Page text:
Yesterday, my husband and I went La Tertulia, in case you don't know the place, it's a bookstore in Ponce De León, Rio Piedras, close to the UPR. At first, I thought I don't really want to go in there because I can't afford to buy another book (not economically, but time wise). I haven't read a novel I didn't have to in what seems like ages. Well that 's not absolutely true. I read a novel during Xmas vacation just to please my sister, Emily's Secret. It's a fictional account of the true reason behind Emily Bronte's death (the English writer, author of Wuthering Heights). It was as I suspected it would be, more romantic crap than real research into the writer's life. There was a lot of description about how their hearts longed to be together and that kind of thing. The kind of thing I read for the thrill in High School. One of my favorite writers in HS was Barbara Cartland. I know that is terrible, but I got over her and her virginal heroines. Then I moved to Victoria Holt. These were pseudo gothic fiction. I actually even re-read some of those. I still remember Holt with affection. I must have read twenty or twenty-five of her novels. Sounds like a lot right. Well, don't be impressed. I read somewhere that the woman--a millionaire I am sure, died just a couple of years ago--had written 500 novels. How about that?

So anyway back to La Tertulia... we ended up buying four novels. But really only one for me. I might tell you about it after I read it. I don't recall the title right now. My husband--why do I remember his novels and not the one I bought for me?--bought Delirio by Laura Restrepo, La Mujer del Sombrero Panama by Edgardo Rodriguez Julia and got stumped... Tell you later.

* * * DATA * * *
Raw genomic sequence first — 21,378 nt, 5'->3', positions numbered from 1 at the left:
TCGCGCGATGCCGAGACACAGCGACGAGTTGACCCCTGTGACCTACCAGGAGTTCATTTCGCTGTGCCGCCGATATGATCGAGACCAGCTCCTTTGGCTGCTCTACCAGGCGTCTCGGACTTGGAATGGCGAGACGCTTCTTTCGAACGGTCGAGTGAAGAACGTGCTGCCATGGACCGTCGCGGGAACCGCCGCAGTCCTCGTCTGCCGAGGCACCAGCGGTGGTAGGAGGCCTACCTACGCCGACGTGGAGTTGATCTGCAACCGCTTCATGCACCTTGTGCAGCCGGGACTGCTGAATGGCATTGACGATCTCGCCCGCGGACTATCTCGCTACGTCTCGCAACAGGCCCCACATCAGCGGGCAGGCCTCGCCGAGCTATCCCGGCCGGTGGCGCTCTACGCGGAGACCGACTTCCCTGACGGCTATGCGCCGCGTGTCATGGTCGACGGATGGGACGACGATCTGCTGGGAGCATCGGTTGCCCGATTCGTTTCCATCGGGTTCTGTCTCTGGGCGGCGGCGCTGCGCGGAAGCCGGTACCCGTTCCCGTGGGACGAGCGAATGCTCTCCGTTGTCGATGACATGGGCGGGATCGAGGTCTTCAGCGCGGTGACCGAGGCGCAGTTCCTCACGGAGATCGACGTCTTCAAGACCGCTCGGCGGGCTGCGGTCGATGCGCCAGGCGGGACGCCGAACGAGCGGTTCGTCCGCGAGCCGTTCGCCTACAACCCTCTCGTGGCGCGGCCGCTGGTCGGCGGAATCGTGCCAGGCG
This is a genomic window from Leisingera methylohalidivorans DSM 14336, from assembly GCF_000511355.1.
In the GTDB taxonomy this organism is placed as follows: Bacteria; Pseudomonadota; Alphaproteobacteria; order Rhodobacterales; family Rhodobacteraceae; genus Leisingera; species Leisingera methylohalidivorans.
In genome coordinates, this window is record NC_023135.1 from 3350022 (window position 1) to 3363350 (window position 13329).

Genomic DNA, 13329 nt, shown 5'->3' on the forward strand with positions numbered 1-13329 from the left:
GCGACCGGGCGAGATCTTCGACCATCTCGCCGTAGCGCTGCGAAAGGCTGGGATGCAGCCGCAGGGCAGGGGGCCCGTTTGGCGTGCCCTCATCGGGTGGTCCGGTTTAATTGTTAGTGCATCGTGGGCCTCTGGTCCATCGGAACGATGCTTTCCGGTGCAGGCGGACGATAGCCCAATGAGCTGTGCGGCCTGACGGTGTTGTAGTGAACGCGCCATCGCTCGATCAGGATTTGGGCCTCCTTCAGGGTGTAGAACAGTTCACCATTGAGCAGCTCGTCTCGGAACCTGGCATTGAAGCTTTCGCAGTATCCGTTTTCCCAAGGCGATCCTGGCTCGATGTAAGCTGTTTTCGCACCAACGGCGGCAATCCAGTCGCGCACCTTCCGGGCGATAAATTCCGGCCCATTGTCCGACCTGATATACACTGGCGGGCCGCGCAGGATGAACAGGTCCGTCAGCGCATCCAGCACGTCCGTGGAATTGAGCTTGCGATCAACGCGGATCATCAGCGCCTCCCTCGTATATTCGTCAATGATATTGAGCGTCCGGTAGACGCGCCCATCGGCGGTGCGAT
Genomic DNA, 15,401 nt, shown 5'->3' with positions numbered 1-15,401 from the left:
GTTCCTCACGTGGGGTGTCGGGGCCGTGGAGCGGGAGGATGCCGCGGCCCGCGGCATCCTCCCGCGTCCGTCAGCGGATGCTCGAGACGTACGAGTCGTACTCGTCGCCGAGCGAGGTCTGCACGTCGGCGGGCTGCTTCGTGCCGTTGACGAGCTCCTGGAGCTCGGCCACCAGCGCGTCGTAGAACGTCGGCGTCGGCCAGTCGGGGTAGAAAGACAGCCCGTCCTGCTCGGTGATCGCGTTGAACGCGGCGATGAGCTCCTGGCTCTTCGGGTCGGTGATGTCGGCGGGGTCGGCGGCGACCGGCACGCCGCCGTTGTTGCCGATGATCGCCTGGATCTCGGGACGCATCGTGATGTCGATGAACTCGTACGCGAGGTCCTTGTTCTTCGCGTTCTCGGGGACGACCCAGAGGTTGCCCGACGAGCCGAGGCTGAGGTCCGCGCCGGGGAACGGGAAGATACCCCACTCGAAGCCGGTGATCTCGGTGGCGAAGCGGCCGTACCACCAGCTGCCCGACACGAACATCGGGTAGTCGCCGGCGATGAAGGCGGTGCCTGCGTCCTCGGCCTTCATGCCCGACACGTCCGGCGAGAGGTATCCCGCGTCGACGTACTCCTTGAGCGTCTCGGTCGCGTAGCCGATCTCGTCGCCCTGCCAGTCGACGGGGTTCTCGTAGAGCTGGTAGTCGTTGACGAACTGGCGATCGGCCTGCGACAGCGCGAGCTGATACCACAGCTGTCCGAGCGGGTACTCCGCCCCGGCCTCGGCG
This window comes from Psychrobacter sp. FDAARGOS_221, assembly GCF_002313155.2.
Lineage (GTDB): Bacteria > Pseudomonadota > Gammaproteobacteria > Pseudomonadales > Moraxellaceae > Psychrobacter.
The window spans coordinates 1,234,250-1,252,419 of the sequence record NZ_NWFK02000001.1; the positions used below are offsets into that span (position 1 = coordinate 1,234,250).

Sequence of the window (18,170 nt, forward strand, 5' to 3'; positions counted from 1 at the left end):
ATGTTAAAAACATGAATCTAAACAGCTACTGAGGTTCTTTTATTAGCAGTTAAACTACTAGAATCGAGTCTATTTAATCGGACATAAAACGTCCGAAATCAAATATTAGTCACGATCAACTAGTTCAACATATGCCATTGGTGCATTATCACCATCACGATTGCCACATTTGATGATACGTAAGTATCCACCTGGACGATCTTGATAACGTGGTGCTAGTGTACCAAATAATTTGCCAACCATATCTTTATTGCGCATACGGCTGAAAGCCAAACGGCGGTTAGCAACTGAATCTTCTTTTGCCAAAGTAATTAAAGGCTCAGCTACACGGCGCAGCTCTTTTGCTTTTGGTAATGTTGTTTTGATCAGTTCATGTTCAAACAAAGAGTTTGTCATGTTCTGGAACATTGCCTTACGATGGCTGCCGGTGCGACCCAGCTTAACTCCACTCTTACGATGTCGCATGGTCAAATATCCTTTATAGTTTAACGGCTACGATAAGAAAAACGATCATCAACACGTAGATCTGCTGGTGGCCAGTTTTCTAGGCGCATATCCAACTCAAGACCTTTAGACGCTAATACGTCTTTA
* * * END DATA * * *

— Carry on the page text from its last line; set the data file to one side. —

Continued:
BTW, I noticed and I think I will do that myself now that you can write into a word document and then paste the entry into the Blog. That way it's easier to spell check.

Wednesday, January 12, 2005

CW101

I created this blog hoping to encourage my students to do the same. It was kind of bewildering at first, but I'm sure we'll get the hang of it. It is not as invasive, of privacy that is, as I thought it would be. It also will show you, my students, how keeping a log of your writing may go. Hopefully your log will be much more creative than mine. If you take a look at some of the blogs created, you'll realize that almost anything goes in a BLOG. I would rather that for now you kept it as a notebook in which you make regular entries about the things that can help you become more prolific..that is the things that will help you write more and better. If you start thinking that you have nothing to write about, write about that. I once wrote an essay--I can share later--on how I could'nt come up for anything to write about and the professor (that was in New York some moons ago) loved the piece. SO you see, I 've already written this much without really having any thing major to write about.

Now to something more substantial. Susan Sontag passed away last week. She was a really interesting character. She had been living with another outstanding character for many years, Annie Leibovitz. As I saw a picture of Sontag on the insert of Claridad, I figured that the photograph, a striking picture of Sontag in her later years must have been taken by Leibovitz. Leibovitz was the photographer of the artists. You can check out the picture at http://chueca.com/fotos/200501/0411442901.htm So one of the big issues after Sontag's death was the gay community's criticism of her obituary because the major newspapers who covered her death failed to mention that she was a lesbian. I wonder whether that should be stressed and how would she feel about being outed after death. It wasn't like she kept her relationship with Leibovitz a secret. But then I'm not a lesbian, maybe people need to know that this controversial woman so many people admired, so many people hated, was a lesbian. That perhaps adds some degree of normalcy to their lives. Perhaps in that way people will understand that lesbianism is not synonymous with perversity that gays, lesbians et al are human too.